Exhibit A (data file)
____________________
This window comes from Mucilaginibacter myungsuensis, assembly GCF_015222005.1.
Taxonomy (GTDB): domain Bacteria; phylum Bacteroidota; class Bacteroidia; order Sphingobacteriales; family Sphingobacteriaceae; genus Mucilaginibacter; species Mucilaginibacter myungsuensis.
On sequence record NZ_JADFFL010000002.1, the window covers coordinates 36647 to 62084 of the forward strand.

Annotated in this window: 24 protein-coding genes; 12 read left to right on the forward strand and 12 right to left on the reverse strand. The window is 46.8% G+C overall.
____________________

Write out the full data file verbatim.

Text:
This window comes from Mucilaginibacter myungsuensis, assembly GCF_015222005.1.
Taxonomy (GTDB): domain Bacteria; phylum Bacteroidota; class Bacteroidia; order Sphingobacteriales; family Sphingobacteriaceae; genus Mucilaginibacter; species Mucilaginibacter myungsuensis.
On sequence record NZ_JADFFL010000002.1, the window covers coordinates 36647 to 62084 of the forward strand.

Annotated in this window: 24 protein-coding genes; 12 read left to right on the forward strand and 12 right to left on the reverse strand. The window is 46.8% G+C overall.